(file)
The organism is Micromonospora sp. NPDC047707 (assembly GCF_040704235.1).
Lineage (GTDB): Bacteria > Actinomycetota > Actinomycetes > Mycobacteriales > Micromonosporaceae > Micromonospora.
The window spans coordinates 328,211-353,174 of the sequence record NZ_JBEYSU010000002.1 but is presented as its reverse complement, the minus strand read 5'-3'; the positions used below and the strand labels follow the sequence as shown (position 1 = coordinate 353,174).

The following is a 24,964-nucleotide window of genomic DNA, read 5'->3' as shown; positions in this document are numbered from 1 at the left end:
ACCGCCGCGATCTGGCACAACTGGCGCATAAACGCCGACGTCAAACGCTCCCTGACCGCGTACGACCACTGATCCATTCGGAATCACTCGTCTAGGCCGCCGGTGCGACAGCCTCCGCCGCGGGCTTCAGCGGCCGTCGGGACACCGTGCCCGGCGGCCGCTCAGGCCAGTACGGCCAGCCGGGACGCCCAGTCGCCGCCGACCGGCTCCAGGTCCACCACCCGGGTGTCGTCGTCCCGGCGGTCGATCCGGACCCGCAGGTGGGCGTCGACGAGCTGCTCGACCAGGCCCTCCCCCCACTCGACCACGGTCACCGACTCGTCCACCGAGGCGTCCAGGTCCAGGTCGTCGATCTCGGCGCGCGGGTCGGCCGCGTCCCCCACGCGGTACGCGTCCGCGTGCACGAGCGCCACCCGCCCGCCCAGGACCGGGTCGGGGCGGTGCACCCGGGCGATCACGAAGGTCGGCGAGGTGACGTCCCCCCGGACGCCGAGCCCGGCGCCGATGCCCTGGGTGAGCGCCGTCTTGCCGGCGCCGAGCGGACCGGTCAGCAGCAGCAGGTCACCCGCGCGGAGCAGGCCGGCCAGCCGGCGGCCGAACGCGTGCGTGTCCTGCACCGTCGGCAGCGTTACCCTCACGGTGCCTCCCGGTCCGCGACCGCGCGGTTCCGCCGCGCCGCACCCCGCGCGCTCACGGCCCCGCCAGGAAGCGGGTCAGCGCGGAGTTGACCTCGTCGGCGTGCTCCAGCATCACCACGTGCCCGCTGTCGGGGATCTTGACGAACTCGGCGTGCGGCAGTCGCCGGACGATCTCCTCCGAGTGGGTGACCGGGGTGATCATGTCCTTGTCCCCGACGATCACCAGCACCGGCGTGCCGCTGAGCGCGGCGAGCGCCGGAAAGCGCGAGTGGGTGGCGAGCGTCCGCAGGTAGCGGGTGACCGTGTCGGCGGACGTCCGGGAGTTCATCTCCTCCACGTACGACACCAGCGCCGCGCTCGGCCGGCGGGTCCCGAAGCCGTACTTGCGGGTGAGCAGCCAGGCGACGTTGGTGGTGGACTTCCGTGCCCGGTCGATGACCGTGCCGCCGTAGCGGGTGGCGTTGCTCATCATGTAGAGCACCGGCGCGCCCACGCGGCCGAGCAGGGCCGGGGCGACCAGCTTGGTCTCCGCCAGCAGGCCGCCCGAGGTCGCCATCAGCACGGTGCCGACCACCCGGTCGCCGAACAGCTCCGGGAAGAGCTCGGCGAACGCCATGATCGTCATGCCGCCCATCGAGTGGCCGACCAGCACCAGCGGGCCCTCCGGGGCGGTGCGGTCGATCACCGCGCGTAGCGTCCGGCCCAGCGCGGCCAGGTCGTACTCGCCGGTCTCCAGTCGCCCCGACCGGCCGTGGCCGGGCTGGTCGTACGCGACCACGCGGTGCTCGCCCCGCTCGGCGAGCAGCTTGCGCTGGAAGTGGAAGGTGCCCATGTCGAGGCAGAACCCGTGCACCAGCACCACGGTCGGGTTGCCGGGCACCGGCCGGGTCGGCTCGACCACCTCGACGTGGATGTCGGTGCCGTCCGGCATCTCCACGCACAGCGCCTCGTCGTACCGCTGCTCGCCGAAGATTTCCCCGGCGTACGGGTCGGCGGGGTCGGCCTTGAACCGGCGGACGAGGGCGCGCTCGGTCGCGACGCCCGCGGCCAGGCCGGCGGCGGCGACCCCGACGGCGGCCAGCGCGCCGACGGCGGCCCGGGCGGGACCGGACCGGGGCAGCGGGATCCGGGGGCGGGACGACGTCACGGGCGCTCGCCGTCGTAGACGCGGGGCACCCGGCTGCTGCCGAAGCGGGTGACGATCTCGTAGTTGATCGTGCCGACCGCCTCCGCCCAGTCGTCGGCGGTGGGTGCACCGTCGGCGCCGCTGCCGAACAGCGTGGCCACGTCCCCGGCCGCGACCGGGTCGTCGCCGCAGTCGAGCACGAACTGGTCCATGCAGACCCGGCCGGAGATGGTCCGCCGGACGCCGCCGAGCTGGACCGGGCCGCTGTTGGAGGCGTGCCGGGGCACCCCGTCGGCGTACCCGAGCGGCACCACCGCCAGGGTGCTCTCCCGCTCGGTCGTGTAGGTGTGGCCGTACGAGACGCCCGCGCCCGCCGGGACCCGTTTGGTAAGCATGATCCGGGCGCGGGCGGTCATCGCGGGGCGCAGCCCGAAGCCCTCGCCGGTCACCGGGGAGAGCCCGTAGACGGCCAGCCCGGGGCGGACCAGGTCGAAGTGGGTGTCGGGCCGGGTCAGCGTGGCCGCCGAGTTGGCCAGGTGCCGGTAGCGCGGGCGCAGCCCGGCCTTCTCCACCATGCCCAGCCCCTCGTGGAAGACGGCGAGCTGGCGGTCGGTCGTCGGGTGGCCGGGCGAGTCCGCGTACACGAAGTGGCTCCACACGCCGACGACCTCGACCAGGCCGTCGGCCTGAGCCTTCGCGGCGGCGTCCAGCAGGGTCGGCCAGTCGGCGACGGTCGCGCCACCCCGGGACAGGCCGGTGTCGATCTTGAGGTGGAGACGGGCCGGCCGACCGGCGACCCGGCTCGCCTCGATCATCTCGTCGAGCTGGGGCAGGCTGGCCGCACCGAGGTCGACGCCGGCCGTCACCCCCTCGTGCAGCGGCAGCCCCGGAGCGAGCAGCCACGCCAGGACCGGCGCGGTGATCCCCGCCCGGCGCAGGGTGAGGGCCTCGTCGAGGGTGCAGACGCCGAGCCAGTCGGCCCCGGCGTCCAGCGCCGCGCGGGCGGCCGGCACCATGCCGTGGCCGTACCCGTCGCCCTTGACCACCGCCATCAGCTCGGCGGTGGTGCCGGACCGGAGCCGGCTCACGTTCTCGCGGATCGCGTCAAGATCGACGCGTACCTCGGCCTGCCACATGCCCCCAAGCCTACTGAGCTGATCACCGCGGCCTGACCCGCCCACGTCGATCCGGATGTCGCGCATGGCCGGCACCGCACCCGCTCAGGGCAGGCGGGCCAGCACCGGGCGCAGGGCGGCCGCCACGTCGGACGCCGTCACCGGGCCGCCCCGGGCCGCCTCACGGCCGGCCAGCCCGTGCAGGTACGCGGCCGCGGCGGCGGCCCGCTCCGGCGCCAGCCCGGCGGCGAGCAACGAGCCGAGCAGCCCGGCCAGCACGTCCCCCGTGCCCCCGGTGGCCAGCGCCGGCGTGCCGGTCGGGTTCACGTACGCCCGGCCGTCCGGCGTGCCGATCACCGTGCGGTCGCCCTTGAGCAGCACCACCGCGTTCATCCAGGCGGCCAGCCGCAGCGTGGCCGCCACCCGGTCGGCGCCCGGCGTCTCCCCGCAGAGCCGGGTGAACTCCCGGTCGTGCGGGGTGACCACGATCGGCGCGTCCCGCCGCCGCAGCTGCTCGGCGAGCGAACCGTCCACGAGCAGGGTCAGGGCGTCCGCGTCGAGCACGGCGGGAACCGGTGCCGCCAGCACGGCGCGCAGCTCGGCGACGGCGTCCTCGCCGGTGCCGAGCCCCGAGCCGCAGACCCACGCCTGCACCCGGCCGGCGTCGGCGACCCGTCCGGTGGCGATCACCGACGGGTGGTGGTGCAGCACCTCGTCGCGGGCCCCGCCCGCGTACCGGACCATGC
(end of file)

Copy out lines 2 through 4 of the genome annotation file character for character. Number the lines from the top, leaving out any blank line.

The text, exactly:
Lineage (GTDB): Bacteria > Actinomycetota > Actinomycetes > Mycobacteriales > Micromonosporaceae > Micromonospora.
The window spans coordinates 328,211-353,174 of the sequence record NZ_JBEYSU010000002.1 but is presented as its reverse complement, the minus strand read 5'-3'; the positions used below and the strand labels follow the sequence as shown (position 1 = coordinate 353,174).

The following is a 24,964-nucleotide window of genomic DNA, read 5'->3' as shown; positions in this document are numbered from 1 at the left end: